Sometimes the lessons of history, that would do us well to not forget, are not comforting lessons of humankind’s finest achievements; and often we find in those same lessons more questions than answers. We could question whether nuclear weapons were at all an inevitable outcome of western scientific thought, or whether space exploration could have happened at all without having first ridden the coattails of military rocket development. We could question the billions and billions of spent dollars, representing the sweat and toil by millions of citizens over decades of time, as we gaze across the dry, dusty landscape at these rusting carcasses of now-obsolete missiles, aircraft and weapons, wondering for what good they were spent, wondering if they were at all necessary, wondering if they were more dangerous to possess than not; understanding the appeal of other regimes to now possess similar weapons of such concentrated power yet not knowing whether their goal is, like the doctrine of Mutually-Assured-Destruction, a mad quest for unlimited power or mere bargaining chip in some eventual global end-game.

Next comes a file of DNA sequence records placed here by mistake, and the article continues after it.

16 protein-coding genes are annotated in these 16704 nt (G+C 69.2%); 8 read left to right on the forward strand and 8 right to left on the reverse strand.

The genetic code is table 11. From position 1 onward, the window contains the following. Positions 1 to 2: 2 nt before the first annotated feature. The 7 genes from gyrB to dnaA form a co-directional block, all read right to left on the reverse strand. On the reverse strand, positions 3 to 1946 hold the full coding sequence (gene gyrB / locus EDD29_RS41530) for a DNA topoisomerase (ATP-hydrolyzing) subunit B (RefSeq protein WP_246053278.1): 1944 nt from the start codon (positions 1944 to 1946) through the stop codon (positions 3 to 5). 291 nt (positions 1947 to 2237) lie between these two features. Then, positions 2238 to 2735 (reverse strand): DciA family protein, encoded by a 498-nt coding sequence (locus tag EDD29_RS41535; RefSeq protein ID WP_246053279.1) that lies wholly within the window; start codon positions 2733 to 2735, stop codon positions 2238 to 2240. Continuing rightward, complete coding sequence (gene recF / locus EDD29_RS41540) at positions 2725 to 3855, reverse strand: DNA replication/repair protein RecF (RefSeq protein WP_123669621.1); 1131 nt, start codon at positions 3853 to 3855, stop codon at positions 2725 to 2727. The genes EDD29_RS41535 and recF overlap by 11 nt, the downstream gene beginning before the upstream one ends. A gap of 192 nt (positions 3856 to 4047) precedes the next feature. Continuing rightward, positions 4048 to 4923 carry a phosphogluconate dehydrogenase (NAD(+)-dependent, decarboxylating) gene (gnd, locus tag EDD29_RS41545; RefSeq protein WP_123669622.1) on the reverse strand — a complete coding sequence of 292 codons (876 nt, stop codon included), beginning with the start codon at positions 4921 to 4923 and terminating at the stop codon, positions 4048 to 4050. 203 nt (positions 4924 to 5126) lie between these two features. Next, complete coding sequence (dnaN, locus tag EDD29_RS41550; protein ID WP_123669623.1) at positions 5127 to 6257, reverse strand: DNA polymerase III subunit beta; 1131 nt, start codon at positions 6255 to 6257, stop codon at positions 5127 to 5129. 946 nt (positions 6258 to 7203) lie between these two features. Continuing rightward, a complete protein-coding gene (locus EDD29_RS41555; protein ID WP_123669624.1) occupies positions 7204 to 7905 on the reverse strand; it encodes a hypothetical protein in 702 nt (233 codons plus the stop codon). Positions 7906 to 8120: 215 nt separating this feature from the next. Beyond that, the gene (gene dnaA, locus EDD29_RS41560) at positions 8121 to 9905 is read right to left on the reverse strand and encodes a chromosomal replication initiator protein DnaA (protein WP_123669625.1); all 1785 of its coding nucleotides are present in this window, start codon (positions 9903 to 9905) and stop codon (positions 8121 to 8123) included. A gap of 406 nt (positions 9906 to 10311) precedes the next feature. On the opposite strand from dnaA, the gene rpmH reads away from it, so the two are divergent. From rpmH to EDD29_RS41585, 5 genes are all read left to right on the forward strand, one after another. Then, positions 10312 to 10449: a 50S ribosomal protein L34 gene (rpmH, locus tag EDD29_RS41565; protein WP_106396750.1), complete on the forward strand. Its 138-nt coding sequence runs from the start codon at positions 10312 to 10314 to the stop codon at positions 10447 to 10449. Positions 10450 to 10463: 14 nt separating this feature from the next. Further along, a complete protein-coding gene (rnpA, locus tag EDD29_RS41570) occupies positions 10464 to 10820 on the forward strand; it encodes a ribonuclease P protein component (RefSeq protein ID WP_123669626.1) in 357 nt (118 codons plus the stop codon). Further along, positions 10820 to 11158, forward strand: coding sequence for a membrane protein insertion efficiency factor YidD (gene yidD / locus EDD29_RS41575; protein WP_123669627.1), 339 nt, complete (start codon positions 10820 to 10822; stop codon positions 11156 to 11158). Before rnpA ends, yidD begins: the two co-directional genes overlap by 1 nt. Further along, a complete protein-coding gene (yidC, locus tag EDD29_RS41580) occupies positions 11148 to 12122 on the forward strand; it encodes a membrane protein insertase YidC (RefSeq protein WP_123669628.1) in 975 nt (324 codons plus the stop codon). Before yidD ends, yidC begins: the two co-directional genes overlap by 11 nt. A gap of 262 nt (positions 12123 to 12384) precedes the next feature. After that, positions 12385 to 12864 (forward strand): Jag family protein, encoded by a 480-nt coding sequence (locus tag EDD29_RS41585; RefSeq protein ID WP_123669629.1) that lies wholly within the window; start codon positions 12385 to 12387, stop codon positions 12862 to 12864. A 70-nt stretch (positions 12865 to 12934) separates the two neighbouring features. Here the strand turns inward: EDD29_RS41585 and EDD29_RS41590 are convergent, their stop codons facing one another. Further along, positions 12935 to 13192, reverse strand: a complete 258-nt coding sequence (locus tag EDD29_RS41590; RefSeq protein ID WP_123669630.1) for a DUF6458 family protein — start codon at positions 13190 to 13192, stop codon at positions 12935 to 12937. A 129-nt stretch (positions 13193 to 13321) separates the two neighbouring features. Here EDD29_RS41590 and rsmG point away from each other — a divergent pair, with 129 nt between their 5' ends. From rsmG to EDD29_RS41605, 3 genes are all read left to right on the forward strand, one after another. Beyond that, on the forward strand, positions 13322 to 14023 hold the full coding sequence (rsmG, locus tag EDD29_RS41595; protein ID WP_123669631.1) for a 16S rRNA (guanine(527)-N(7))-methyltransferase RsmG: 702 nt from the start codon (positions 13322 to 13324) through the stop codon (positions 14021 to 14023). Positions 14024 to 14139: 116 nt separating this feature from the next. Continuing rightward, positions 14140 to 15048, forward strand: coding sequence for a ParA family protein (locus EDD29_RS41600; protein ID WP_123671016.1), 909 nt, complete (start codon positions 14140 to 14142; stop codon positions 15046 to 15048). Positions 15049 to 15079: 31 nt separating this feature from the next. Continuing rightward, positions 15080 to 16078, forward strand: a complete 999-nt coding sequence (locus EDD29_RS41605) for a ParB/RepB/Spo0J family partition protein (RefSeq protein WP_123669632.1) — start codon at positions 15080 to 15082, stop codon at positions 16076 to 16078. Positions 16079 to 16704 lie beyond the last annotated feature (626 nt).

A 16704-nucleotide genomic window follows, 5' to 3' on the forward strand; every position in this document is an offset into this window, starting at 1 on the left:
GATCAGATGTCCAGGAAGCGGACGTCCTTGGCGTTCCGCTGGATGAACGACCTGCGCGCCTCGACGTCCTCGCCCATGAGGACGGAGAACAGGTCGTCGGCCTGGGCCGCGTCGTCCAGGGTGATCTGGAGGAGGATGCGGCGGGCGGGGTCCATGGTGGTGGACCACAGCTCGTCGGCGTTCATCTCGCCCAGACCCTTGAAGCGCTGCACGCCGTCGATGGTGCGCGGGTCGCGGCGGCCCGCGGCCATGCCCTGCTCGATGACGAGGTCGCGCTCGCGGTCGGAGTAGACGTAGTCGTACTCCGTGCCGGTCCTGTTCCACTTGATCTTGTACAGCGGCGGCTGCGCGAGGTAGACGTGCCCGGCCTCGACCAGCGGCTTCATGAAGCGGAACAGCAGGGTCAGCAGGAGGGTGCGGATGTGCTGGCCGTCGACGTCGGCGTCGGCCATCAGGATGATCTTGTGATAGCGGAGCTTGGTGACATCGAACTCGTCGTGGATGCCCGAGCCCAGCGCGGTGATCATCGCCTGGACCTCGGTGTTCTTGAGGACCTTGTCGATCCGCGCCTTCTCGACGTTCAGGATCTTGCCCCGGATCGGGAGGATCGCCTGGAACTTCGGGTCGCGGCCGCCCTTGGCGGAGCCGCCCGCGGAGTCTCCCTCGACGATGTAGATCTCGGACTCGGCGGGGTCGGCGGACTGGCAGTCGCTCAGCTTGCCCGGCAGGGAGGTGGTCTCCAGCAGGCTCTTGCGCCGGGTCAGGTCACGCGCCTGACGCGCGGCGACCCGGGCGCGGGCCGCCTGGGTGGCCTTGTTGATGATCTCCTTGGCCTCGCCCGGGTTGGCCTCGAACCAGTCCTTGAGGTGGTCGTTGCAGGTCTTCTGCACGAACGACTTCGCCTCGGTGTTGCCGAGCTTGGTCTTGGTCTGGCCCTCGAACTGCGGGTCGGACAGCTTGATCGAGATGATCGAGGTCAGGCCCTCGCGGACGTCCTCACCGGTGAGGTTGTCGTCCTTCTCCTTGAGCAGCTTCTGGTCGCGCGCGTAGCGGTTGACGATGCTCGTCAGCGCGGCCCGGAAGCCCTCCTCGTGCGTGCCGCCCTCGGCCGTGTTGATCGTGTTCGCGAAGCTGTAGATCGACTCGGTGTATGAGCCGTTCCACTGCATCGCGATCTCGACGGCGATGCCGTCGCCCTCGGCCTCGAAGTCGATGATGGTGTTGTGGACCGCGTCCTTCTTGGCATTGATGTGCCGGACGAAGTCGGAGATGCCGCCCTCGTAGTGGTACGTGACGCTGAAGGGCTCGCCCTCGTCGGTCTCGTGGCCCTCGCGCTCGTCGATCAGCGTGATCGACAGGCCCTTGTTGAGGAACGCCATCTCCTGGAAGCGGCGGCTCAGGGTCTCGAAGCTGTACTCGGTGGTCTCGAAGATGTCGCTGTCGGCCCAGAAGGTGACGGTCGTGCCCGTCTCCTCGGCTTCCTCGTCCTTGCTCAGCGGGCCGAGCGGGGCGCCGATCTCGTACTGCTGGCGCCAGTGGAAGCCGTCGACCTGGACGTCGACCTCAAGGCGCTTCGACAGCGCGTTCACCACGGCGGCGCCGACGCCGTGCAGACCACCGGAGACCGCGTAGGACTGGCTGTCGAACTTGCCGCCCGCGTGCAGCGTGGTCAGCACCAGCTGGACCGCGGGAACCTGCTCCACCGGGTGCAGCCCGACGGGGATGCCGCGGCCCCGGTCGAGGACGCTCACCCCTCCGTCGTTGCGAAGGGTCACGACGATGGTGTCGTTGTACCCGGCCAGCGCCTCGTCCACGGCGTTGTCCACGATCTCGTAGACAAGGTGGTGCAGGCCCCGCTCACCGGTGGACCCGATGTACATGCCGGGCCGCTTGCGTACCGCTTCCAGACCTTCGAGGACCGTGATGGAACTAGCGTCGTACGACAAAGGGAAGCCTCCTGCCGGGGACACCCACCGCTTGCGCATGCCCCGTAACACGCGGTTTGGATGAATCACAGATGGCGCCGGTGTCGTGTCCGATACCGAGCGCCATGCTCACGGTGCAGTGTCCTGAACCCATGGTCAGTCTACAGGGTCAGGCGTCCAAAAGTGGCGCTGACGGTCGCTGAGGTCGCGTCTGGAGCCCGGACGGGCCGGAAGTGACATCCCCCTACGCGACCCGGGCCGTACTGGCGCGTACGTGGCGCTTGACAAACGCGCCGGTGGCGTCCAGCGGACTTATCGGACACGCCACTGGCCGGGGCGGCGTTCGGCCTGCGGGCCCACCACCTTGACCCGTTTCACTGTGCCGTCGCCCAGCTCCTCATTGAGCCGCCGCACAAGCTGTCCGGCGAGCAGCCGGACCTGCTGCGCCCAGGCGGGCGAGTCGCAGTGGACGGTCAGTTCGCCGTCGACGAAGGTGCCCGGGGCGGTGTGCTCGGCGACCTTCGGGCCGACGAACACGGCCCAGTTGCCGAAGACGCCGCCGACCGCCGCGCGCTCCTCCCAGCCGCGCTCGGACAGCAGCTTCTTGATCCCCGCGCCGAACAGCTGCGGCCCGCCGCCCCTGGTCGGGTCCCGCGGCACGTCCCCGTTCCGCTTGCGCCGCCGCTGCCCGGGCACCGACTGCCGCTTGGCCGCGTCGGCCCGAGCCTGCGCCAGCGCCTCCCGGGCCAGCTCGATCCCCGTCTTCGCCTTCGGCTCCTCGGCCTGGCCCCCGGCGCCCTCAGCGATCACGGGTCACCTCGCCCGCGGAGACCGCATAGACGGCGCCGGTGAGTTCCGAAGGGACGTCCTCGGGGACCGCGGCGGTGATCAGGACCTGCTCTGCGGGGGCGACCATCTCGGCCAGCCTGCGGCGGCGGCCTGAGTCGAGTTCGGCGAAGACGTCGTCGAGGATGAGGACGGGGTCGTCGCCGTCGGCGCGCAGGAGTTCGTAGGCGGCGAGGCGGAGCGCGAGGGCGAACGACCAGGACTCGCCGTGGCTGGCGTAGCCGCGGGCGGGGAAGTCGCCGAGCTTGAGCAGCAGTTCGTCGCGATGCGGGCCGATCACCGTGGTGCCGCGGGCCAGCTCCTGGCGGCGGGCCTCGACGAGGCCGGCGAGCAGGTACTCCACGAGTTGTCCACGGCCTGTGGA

P1150480a ("Peacekeeper" I.C.B.M.)